The British government had partnered with The Pew Trusts, U.K.-based Satellite Applications Catapult and the Swiss-based Bertarelli Foundation to conduct the trial. As part of the effort, the Bertarelli Foundation provided funding to test a Wave Glider SV3, a floating drone developed by the U.S.-based firm Liquid Robotics, to gather scientific information from the water’s surface that could be incorporated in the analyses.
The monitoring trial took place from Jan. 1, 2015, through March 31, 2016. The British government and its partners wanted to determine the extent of potential illegal activity occurring in the overseas territory’s waters and to verify that the technology could monitor a remote reserve of this size to enable effective enforcement.
Pew’s Eyes on the Seas project monitored the marine reserve for more than 10,000 hours in total during the trial. During this time, Automatic Identification System (AIS) tracking detected 574 vessels within the Pitcairn exclusive economic zone (EEZ) or in a 100-mile buffer zone beyond those waters. Less than a third—29 per cent—proved to be fishing vessels. This percentage fluctuated with the fishing seasons for different migratory species. Of the total number of vessels seen, only eight were referred to the U.K.’s Foreign & Commonwealth Office (FCO) for formal follow-ups because of potential prohibited activities within the EEZ; another 18 were flagged as warranting further investigation to determine if illegal fishing had taken place.
The monitoring identified as many as 12 “dark vessels”—those that could not be detected using AIS alone— which were reported to the FCO. The ability to find these vessels highlights the unique capability of the Eyes on the Seas platform. The system integrates and correlates multiple data sources—from license lists to satellite- derived information to radar—that then can be assessed by trained analysts. The added ability to draw on remote sensors, such as a Wave Glider, makes it possible to provide photographic identification of a ship’s name or flag—a level of detail beyond the capabilities of other technologies, such as satellite imagery, that makes it harder for vessels to hide from authorities.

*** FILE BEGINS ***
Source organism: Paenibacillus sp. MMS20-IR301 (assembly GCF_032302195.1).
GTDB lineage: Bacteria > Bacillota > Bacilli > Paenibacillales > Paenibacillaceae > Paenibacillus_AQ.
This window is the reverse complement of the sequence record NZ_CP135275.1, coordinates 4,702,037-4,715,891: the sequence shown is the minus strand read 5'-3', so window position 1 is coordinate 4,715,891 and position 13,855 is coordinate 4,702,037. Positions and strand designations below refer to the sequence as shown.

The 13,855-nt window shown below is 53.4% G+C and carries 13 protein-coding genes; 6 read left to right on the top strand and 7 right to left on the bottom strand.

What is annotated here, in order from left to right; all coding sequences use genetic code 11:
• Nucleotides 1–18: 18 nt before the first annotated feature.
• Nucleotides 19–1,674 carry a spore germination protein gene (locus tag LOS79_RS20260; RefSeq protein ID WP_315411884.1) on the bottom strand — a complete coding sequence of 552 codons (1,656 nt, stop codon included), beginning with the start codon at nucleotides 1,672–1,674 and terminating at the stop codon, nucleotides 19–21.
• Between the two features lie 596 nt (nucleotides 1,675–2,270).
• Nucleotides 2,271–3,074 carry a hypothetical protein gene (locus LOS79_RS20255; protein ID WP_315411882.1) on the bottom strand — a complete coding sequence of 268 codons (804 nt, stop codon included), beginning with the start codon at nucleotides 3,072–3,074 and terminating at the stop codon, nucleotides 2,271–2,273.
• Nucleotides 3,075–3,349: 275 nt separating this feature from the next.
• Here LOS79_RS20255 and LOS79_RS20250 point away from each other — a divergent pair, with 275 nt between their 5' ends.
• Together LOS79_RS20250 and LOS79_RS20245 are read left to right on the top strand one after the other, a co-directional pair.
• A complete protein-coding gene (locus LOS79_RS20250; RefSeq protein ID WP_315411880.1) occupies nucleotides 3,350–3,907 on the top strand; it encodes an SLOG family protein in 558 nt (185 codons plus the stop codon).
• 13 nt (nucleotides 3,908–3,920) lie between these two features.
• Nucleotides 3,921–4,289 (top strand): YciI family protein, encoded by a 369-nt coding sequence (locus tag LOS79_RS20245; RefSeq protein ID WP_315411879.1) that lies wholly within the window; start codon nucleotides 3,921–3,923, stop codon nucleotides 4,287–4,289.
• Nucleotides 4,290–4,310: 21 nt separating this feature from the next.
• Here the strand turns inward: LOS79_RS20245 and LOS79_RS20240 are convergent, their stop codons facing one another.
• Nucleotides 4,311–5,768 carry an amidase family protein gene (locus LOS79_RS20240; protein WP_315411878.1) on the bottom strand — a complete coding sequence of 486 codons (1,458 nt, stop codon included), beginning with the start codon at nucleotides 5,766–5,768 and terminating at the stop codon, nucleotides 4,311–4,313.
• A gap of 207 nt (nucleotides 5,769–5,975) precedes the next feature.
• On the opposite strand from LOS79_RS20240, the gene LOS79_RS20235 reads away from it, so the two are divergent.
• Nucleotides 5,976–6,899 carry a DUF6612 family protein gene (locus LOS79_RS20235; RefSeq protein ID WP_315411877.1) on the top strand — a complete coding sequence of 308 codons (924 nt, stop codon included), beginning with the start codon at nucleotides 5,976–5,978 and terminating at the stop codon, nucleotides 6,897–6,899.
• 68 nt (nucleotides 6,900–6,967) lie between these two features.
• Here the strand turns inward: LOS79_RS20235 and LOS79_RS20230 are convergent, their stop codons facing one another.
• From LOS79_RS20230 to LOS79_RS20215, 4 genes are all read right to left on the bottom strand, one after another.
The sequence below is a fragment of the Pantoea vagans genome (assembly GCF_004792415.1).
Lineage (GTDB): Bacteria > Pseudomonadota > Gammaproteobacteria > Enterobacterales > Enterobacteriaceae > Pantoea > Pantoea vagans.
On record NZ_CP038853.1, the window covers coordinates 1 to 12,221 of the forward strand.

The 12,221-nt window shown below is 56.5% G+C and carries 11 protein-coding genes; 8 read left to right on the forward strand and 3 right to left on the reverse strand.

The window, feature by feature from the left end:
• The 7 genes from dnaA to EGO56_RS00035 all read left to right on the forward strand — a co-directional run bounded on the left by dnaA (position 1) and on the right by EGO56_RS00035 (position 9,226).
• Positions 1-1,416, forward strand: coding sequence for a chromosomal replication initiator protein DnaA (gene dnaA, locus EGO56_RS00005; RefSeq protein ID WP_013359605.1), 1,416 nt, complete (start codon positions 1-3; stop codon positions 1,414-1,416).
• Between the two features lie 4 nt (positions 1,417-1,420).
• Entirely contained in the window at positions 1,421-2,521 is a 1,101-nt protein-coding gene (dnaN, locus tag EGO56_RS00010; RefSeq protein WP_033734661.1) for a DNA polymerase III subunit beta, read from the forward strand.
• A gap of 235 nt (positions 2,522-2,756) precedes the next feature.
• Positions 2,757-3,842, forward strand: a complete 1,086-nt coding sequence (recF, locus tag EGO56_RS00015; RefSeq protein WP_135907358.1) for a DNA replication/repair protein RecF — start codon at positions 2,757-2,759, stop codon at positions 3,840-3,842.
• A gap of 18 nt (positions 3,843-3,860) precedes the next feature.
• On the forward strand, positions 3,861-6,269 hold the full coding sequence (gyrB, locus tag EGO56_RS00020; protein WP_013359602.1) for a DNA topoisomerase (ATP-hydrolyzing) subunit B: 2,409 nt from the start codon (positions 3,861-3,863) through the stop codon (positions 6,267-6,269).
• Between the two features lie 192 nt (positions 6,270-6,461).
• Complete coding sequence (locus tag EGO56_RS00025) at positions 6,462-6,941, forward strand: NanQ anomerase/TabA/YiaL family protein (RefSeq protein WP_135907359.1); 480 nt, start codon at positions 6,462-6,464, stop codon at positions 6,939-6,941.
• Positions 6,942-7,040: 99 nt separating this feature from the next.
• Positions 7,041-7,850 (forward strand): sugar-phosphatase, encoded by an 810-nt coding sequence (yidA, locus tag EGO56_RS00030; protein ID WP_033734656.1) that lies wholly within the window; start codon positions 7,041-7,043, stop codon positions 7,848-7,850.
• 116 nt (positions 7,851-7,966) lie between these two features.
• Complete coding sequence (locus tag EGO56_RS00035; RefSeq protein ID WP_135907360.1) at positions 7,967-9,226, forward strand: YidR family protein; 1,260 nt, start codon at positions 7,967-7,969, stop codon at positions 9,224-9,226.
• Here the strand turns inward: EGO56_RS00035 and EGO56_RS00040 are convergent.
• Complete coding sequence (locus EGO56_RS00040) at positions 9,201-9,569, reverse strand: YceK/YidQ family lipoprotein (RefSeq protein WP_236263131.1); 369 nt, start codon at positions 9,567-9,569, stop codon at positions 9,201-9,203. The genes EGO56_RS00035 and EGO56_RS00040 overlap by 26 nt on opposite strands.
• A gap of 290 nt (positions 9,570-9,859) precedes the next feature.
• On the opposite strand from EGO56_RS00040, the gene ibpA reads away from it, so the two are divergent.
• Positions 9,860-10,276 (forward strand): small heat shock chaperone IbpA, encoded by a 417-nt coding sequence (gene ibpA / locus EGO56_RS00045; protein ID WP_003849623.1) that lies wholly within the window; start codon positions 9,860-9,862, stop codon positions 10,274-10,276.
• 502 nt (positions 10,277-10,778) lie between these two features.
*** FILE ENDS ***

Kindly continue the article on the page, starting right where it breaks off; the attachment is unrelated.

The trial revealed that the Pitcairn Islands’ EEZ is a high compliance area, meaning that a relatively low level of illegal activity occurs there. Although some suspicious patterns were detected in the buffer zone, none of the vessels tracked with AIS inside the EEZ showed behavior typical of illegal fishing operations.
Global Ocean Legacy, a project of Pew and its partners, worked with local communities, governments and scientists around the world to protect and conserve some of our most important and unspoiled ocean environments. Together they established the world’s first generation of great marine parks by securing the designation of large, highly protected reserves. From 2006 through 2016, GOL helped secure commitments to protect 6.3 million square kilometres (2.4 million square miles) of ocean—an area 12 times the size of Central America.